Chatunga says her mom “grinds” for every penny the family earns.
The spectacular rise and fall of Zimbabwe’s uncompromising First Lady, Grace Mugabe, had an unusual beginning: an office affair.
It was the early 1990s when President Robert Mugabe’s eye fell upon one of his shy young typists.
She would become his wife, a ferociously ambitious politician and, more than two decades later, a contributor to the downfall of her 95-year-old husband in November 2017.
In 2013, Robert told interviewer Dali Tambo, flamboyant son of South African liberation hero Oliver Tambo that he was really attracted to Grace.
Asked what attracted him to Grace, who was a typist in his office, Mugabe blinks often as if holding back tears and offers a most unorthodox reply: “It was not just the fact that one was attracted.
“After Sally was gone it was necessary for me to look for someone and, even as Sally was still going through her last few days, although it might have appeared to some as cruel, I said to myself well, it’s not just myself needing children, my mother has all the time said, ah, am I going to die without seeing grandchildren?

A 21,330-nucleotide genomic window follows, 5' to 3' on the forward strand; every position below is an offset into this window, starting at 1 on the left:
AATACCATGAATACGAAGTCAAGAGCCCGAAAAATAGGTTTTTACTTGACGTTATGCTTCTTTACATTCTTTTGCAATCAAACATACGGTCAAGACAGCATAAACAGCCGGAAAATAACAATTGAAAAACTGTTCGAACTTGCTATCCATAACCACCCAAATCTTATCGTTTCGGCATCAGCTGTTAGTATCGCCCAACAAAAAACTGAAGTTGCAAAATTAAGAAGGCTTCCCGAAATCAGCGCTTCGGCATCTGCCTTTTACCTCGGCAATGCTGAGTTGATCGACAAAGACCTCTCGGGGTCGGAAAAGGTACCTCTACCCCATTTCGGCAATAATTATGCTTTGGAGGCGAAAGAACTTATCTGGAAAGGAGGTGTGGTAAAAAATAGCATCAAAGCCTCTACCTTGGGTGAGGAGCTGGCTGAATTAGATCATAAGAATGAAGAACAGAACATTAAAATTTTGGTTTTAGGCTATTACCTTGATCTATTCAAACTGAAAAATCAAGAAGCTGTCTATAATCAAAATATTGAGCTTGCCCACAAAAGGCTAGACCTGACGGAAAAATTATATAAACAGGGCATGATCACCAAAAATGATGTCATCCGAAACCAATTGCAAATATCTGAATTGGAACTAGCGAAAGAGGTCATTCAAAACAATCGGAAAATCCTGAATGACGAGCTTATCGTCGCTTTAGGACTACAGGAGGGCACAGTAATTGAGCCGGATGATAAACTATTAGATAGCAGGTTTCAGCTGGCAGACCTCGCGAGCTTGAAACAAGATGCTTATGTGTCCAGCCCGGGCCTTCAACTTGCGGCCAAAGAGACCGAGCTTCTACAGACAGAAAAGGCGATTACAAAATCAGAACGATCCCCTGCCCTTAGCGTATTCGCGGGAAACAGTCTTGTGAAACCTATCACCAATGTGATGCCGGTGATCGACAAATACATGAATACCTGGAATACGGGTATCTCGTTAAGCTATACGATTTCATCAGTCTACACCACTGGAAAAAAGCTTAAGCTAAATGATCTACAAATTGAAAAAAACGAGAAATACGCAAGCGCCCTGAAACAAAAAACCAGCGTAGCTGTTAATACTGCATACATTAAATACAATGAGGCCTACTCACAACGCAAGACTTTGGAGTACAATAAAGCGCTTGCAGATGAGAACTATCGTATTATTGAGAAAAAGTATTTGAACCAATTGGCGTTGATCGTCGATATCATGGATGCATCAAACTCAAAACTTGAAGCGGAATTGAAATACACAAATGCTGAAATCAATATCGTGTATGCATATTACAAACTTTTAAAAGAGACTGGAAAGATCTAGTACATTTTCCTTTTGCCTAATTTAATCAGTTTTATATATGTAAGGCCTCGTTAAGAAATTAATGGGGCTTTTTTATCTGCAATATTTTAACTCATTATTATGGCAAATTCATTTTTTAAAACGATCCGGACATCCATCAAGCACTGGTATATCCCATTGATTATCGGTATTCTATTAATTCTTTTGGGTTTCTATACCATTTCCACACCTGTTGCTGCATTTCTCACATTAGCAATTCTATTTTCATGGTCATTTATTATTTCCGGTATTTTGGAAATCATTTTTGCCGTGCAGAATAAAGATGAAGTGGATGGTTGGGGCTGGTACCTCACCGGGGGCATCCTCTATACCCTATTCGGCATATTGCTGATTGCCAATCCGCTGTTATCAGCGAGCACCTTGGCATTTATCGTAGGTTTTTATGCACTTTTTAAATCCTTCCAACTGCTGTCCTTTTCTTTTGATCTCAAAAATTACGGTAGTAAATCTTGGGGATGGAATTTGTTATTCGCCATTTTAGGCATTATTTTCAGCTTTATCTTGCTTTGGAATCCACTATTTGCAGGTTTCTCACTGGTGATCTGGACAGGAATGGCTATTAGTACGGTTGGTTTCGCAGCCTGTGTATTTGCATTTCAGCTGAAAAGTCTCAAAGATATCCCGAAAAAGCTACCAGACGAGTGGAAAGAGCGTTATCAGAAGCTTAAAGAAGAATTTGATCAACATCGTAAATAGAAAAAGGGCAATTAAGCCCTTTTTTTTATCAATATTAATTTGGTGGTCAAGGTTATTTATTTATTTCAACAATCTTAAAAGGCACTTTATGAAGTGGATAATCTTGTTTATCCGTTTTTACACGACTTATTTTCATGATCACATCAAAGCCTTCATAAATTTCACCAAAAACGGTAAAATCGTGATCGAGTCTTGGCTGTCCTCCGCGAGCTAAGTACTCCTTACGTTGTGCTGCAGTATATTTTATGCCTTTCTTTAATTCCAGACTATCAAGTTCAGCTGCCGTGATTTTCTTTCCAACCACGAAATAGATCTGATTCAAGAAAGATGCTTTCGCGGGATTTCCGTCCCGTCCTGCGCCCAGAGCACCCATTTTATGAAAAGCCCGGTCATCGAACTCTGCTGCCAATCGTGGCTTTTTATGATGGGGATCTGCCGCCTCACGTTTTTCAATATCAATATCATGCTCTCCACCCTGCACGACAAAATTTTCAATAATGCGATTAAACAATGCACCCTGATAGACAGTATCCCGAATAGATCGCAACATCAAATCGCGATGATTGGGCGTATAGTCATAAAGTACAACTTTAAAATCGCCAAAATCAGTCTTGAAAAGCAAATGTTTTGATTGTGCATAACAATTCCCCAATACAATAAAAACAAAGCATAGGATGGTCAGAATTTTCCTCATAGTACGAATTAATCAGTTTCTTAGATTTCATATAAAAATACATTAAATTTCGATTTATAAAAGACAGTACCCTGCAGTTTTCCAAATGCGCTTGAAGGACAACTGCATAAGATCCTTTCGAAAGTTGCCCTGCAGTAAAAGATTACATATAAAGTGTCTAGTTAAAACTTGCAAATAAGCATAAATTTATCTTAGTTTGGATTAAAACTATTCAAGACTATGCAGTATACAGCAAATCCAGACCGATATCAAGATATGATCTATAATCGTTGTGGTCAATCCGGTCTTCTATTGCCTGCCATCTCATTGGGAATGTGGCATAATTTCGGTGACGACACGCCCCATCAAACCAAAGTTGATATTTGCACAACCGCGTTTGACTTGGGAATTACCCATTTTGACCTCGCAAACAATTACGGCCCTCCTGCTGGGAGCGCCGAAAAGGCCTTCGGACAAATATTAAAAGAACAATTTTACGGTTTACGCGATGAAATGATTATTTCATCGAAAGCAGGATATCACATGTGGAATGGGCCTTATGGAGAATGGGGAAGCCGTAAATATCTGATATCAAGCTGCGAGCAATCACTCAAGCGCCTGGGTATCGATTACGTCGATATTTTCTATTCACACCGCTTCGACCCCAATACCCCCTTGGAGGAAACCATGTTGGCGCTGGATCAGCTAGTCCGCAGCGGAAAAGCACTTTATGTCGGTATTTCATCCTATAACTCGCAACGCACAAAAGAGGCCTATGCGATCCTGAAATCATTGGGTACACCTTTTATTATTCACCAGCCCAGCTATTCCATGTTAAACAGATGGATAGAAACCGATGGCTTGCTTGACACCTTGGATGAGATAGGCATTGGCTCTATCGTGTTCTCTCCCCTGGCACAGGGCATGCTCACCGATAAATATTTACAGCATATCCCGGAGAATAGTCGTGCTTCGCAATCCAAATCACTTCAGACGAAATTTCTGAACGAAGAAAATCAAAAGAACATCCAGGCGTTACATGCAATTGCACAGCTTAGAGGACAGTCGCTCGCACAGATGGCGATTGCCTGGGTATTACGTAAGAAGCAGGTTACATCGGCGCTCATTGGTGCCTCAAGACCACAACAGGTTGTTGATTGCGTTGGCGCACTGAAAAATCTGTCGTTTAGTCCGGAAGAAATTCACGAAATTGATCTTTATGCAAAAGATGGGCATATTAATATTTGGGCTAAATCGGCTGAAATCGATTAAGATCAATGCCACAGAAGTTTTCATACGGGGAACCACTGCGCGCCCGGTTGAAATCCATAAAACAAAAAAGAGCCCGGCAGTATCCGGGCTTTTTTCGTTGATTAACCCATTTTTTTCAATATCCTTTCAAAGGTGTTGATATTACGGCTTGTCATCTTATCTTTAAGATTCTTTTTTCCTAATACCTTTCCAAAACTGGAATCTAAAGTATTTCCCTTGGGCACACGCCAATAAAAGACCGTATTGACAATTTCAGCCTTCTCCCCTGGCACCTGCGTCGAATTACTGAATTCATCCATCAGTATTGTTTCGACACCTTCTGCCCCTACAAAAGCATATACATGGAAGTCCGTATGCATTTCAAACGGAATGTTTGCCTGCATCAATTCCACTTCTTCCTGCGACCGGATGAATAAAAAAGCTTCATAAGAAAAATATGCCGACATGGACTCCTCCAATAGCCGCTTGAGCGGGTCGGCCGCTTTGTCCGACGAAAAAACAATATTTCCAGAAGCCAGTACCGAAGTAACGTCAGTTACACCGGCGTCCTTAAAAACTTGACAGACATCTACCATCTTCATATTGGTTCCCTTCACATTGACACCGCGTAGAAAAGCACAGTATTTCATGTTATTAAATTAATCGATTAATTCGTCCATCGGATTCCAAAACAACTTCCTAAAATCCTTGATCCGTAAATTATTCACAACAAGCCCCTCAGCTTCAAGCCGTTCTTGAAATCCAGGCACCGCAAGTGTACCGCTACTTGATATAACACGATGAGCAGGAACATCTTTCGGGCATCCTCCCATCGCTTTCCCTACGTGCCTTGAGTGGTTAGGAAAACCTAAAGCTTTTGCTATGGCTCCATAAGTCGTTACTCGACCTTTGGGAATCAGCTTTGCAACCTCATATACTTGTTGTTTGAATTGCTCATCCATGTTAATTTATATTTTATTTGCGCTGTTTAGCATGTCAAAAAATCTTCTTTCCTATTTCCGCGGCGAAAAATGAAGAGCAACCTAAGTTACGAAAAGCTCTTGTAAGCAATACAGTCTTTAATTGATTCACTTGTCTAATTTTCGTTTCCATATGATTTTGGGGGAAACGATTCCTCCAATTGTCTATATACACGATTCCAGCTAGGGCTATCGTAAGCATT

“So I decided to make love to her. She happened to be one of the nearest and she was a divorcee herself, and so it was. We got our first child when my mother was still alive.”
Tambo asked if Sally, who died from kidney failure in 1992, accepted the new relationship. “I did tell her and she just kept quiet and said fine but she did ask, ‘Do you still love me?’ I said yes. And she said, ‘Oh, fine’.”
Mugabe has also praised his wife as a hard worker on many occasions.